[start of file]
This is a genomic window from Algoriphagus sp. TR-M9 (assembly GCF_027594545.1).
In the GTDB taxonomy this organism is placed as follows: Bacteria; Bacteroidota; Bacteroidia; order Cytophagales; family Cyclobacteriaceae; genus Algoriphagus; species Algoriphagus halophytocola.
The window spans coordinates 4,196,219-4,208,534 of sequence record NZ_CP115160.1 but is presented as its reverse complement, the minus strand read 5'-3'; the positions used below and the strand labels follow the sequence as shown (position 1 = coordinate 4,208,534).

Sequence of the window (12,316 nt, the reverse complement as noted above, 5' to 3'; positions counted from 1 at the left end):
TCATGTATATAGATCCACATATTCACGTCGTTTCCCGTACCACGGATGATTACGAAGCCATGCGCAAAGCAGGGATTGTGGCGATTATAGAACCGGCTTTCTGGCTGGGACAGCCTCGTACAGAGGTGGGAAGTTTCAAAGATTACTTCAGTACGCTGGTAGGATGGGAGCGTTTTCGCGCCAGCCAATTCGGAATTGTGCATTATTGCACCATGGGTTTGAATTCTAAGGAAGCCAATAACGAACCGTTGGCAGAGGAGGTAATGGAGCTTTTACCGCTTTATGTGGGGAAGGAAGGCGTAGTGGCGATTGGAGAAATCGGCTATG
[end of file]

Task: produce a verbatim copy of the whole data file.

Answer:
This is a genomic window from Algoriphagus sp. TR-M9 (assembly GCF_027594545.1).
In the GTDB taxonomy this organism is placed as follows: Bacteria; Bacteroidota; Bacteroidia; order Cytophagales; family Cyclobacteriaceae; genus Algoriphagus; species Algoriphagus halophytocola.
The window spans coordinates 4,196,219-4,208,534 of sequence record NZ_CP115160.1 but is presented as its reverse complement, the minus strand read 5'-3'; the positions used below and the strand labels follow the sequence as shown (position 1 = coordinate 4,208,534).

Sequence of the window (12,316 nt, the reverse complement as noted above, 5' to 3'; positions counted from 1 at the left end):
TCATGTATATAGATCCACATATTCACGTCGTTTCCCGTACCACGGATGATTACGAAGCCATGCGCAAAGCAGGGATTGTGGCGATTATAGAACCGGCTTTCTGGCTGGGACAGCCTCGTACAGAGGTGGGAAGTTTCAAAGATTACTTCAGTACGCTGGTAGGATGGGAGCGTTTTCGCGCCAGCCAATTCGGAATTGTGCATTATTGCACCATGGGTTTGAATTCTAAGGAAGCCAATAACGAACCGTTGGCAGAGGAGGTAATGGAGCTTTTACCGCTTTATGTGGGGAAGGAAGGCGTAGTGGCGATTGGAGAAATCGGCTATG